How Drive-By-Wire Makes Cars Safer

Eliminating mechanical connections allows automakers to leverage high-tech features for crash avoidance.

2023 Lexus RZ steer by wireLexus

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The age of purely mechanical connections in an automobile is over. Today, drive-by-wire technology is increasingly used in new vehicle powertrains, especially in electrified vehicles and those with advanced driver-assistance systems (ADAS).

What is drive-by-wire?

In short, a drive-by-wire system replaces the direct mechanical connection between something the driver does with an electronic system that uses the driver’s input to create electronic controls. So, in a brake-by-wire system, the driver’s foot pressure on the brake pedal sends a signal to a processor, and the processor then applies the desired pressure to the brake pads, slowing down the vehicle.

2023 Lexus RZ steer by wireLexus

In a steer-by-wire system, any torque applied to the steering wheel sends electrical signals telling the wheels how much to rotate. Models such as the 2023 Lexus RZ shown here have taken the idea even further and allow the drivers to achieve maximum steering angle without having to spin the wheel hand over hand like they would with a traditional steering wheel.

Mercedes-Benz Drive by wire prototypeMercedes-Benz

A history of safety concerns

Drivers and engineers have been concerned about the safety of by-wire systems for decades. As the SAE was investigating drive-by-wire technologies in 1994, it was already talking about “dual-redundant computer architecture” to ensure a backup system would take over should the primary system fail. Simply moving to a drive-by-wire would change the vehicle’s dynamics, the SAE said, and that would “significantly extend the performance capabilities as well as enhance the safety characteristics.”

Mercedes-Benz Drive by wire prototypeMercedes-Benz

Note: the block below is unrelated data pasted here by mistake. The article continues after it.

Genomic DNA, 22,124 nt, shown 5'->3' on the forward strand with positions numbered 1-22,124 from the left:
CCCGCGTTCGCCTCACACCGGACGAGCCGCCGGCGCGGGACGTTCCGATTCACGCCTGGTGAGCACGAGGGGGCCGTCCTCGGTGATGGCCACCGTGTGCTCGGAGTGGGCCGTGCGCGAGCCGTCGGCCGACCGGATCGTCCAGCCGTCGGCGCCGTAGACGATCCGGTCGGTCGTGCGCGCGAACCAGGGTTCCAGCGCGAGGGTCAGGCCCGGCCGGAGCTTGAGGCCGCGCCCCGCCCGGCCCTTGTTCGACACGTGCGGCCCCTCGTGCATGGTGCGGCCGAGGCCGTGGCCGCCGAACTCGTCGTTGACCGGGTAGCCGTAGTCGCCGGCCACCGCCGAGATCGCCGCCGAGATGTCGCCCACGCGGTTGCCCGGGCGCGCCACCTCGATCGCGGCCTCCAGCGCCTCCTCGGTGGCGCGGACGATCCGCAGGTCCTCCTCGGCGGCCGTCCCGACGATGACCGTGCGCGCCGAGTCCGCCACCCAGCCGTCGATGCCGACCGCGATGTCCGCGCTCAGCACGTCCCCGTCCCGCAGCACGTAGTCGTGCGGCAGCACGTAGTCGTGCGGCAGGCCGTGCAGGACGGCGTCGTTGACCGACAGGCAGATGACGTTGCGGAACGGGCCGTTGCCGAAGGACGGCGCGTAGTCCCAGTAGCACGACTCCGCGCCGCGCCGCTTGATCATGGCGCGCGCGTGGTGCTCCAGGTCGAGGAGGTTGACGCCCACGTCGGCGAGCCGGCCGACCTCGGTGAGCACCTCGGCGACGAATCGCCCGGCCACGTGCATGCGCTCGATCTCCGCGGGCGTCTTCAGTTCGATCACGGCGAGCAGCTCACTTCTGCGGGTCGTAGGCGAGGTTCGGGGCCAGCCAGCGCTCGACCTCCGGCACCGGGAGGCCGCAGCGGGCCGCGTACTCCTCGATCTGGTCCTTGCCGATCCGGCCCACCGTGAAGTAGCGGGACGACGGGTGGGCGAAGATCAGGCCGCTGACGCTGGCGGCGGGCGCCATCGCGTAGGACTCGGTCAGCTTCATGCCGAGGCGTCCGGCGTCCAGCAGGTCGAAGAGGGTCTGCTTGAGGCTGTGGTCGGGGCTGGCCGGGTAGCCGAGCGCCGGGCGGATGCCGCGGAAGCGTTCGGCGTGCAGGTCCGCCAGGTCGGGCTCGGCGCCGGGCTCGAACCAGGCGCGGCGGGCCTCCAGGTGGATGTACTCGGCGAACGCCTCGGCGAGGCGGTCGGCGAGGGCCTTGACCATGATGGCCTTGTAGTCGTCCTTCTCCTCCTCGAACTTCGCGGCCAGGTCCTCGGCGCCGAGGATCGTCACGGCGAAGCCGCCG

A 2001 Wall Street Journal article cited Mercedes-Benz engineers who swapped out the steering wheel for joysticks in a drive-by-wire prototype (pictured above), claiming that an interior without a steering wheel would be safer for occupants. A 2010 technical paper published by the SAE found that a steer-by-wire was safer than a mechanical system when driving on rough roads. Eliminating the wheel's disturbance torque allowed the driver to more accurately make their steering intentions known to the car’s computer.

Drive-by-wire controls and safety today

Whether future autonomous vehicles or cars with human drivers use them, drive-by-wire systems can make vehicles safer. In 2021, Brembo introduced a modular brake-by-wire system called Sensify, which the company claims will offer more precise control over braking pressure. By making each brake controller independent, the system manages braking forces at each wheel independently, which allows for lower emissions, better performance, and, in Brembo’s words, “total safety.” Time will tell if Sensify can live up to that goal. Sensify should be in production by 2024.

Modern cars, especially those with ADAS or limited hands-free driving technology, are aware of road and weather conditions. By-wire systems can use this information to adjust the driver’s inputs if they might cause an accident. With ADAS engaged, the speed at which the car’s computers can make decisions and send them to the appropriate physical components — brake now, steer this way — is far faster than a human driver. Drive-by-wire is vital to the development of autonomous vehicles as well, allowing the software to make decisions that directly control the vehicle’s direction and speed.

Critical by-wire systems are designed with redundant safety backups. For example, a physical connection remains between the pedal and the brakes in brake-by-wire. If the electronic system fails, a valve will open that returns braking power to the conventional hydraulic brake system.

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Sebastian Blanco
Sebastian Blanco has been writing about electric vehicles, hybrids, and hydrogen cars since 2006. His first green-car media event was the launch of the first Tesla Roadster in 2006, an event where he almost elbowed Arnold Schwarzenegger in the groin. Since then, he has been tracking the shift away from gasoline-powered vehicles and discovering the new technology's importance not just for the auto industry, but for the world as a whole.